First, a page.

What I desire to secure by Letters Patent of the United States:

1. Means for providing fluid actuation of a plurality of devices, eachhaving a fluid actuation chamber, comprising:

a. a linear gas generator extending through each of said fluid actuation chambers of said devices, said gas generator including means for confining gas generated therein and for controlling the flow of gas generated to said devices; and,

b. means connected to said linear gas generator for initiating the generation of gases therein.

2. Means as in claim 1 wherein said linear gas generator is tending through a fluid actuation chamber has at least one aperture therein.

5. Means as in claim 4 wherein the cross-sectional area of the interior of said manifold'is much greater than the crosscomprised of a manifold and a linear combustible charge sectional area of said linear combustible charge.

6. Means as in claim 1 wherein said linear gas generator includes an explosive cord.

7. Means as in claim 1 further including a supplemental gas generator located within at least one of said devices adjacent a portion of said linear gas generator.

8. Means as in claim I further including means for delaying the propagation of combustion along said linear gas generator.

9. Means as in claim 1 wherein said linear gas generator is shaped to include at least one closed loop and at least one connected linear gas generator extending therefrom.

10. Means as in claim 9 including means for delaying the propagation of combustion along said linear gas generator which is located along the length of said connected linear gas generator.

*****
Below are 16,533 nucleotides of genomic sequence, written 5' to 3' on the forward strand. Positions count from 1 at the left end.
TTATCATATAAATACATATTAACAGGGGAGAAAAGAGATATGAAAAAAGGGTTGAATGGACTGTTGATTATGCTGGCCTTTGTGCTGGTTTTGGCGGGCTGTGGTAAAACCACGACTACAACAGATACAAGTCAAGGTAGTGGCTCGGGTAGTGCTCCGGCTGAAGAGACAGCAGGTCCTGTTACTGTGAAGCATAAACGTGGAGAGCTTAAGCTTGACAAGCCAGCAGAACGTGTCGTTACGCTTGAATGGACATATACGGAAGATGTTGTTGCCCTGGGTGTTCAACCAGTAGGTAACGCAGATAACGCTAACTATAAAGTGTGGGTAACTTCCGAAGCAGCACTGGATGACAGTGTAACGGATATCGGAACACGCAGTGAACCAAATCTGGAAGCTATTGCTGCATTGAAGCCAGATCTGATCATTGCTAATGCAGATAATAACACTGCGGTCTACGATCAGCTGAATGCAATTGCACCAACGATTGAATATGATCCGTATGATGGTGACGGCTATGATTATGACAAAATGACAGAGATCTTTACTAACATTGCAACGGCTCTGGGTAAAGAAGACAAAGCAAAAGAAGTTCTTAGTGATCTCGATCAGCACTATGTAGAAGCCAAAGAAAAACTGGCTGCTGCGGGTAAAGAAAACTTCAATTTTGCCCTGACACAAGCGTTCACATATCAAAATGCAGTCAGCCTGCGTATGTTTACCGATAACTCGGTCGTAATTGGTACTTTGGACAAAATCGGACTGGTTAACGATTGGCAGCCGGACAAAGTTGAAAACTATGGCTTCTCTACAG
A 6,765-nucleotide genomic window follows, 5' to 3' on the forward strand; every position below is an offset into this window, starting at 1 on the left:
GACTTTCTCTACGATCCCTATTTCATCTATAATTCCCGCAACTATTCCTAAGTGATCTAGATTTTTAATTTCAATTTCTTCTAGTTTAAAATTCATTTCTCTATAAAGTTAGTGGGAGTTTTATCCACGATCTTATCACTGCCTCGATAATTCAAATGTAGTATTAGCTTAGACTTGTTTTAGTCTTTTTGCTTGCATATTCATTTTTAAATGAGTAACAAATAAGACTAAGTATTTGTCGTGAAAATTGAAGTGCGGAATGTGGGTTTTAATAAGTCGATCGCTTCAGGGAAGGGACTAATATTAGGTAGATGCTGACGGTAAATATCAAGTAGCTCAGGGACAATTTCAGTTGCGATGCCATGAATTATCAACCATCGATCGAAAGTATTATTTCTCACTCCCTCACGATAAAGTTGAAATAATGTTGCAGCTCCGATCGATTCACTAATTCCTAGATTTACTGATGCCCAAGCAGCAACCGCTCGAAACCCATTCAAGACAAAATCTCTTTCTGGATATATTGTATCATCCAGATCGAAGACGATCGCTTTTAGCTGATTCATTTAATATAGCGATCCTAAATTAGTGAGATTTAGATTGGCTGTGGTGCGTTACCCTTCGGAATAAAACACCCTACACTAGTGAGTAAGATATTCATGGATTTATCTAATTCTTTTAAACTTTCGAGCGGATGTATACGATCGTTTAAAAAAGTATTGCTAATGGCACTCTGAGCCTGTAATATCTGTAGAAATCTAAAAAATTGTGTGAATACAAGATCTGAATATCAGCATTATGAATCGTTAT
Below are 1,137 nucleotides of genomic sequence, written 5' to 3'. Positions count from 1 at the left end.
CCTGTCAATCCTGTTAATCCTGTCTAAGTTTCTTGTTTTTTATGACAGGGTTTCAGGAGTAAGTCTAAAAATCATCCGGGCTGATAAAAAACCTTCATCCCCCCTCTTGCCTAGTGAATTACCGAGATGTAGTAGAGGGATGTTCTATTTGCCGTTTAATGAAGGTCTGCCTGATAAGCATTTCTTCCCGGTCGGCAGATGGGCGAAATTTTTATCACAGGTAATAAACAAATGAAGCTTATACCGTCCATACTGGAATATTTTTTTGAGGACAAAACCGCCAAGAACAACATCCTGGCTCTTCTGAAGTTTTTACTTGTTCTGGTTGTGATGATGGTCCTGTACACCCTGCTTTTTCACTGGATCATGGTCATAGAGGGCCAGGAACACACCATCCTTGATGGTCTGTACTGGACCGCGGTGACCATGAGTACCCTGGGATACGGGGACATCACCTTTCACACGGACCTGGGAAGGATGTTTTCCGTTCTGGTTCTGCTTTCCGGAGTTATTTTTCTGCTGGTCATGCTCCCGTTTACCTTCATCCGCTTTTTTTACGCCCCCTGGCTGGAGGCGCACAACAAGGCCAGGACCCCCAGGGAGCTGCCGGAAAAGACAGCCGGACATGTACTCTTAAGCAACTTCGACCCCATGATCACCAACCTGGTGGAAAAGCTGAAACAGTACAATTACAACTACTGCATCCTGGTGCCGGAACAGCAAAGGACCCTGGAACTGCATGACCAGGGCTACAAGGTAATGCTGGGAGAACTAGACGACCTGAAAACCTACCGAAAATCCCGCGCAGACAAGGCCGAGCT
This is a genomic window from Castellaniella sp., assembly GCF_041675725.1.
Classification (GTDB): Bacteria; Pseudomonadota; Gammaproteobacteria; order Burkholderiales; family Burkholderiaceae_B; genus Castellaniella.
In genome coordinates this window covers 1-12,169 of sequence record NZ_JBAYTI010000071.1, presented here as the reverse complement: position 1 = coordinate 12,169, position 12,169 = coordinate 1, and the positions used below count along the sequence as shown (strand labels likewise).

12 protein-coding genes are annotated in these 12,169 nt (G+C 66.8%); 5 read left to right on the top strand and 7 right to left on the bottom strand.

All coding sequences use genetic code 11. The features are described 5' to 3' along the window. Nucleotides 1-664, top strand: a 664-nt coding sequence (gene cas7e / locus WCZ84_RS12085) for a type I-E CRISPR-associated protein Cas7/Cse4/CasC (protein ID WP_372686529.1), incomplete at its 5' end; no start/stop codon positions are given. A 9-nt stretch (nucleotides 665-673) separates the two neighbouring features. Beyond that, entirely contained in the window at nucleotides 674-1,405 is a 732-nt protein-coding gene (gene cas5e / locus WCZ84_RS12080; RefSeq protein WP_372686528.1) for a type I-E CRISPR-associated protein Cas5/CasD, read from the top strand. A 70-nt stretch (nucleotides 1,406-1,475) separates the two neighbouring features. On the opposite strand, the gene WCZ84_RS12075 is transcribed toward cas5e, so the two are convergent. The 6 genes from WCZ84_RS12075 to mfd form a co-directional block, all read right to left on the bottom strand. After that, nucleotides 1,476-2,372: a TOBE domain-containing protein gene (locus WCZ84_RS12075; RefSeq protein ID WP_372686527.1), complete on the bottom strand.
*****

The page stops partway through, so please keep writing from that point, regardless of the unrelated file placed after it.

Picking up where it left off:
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US3698183 *Jun 1, 1971Oct 17, 1972Us ArmyInitiator booster
US3863570 *Feb 15, 1974Feb 4, 1975Us NavyHydraulic pressure actuated missile stage separation
US3885499 *Dec 20, 1973May 27, 1975Hercules IncThermal detonation energy-initiatable blasting caps, and detonation system and method
US3939772 *Oct 4, 1974Feb 24, 1976Hercules IncorporatedBlasting caps initiatable by thermal detonation energy of an explosive gas mixture, and blasting system
US3954234 *Sep 25, 1974May 4, 1976Frost Engineering Development CorporationSingle point ground emergency seat restraint divestment system
US4002120 *Jul 31, 1975Jan 11, 1977The United States Of America As Represented By The Secretary Of The NavyMissile stage coupler
US4011816 *Oct 6, 1971Mar 15, 1977The United States Of America As Represented By The Secretary Of The NavyContinuous line confined detonating fuse to provide a series of work pulses (U)
US4041867 *Apr 12, 1976Aug 16, 1977Nitro Nobel AbConductor containing explosive gas mixture for initiation of ignition element and explosive charge
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US4187759 *Sep 16, 1977Feb 12, 1980The United States Of America As Represented By The Secretary Of The NavySeparation nut system
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US4929135 *Oct 5, 1989May 29, 1990Aerospatiale Societe Nationale IndustrielleDevice for temporarily coupling-uncoupling two members, and for subsequent separation thereof
US6073914 *Dec 1, 1997Jun 13, 2000Daimler-Benz Aerospace AgRelease apparatus for a holddown device
US6631667 *Oct 25, 2000Oct 14, 2003Lockheed Martin CorporationExplosive-bolt-activated spring-loaded actuation device
US7530613 *Mar 22, 2006May 12, 2009Agency For Defense DevelopmentApparatus for connecting and disconnecting two objects
US20070186701 *Mar 22, 2006Aug 16, 2007Heung-Youl KimApparatus for connecting and disconnecting two objects
CN103511409A *Oct 11, 2013Jan 15, 2014上海宇航系统工程研究所Self-unlocking separation nut
CN103511409B *Oct 11, 2013Dec 9, 2015上海宇航系统工程研究所一种自解锁分离螺母
EP0363242A1 *Sep 19, 1989Apr 11, 1990AEROSPATIALE Société Nationale IndustrielleDevice for the coupling/uncoupling and further separation of two elements
WO2007104420A1 *Feb 27, 2007Sep 20, 2007Thomas Magnete GmbhPyrotechnic actuator
Classifications
U.S. Classification60/634, 102/531, 102/275.5
International ClassificationB63G8/40, F42B15/36, F42B15/00, B63G8/00, B64G1/64, F42B3/00
Cooperative ClassificationB64G1/641, F42B3/006, B64G1/645, F42B15/36, B63G8/40
European ClassificationF42B15/36, B63G8/40, F42B3/00D, B64G1/64A, B64G1/64B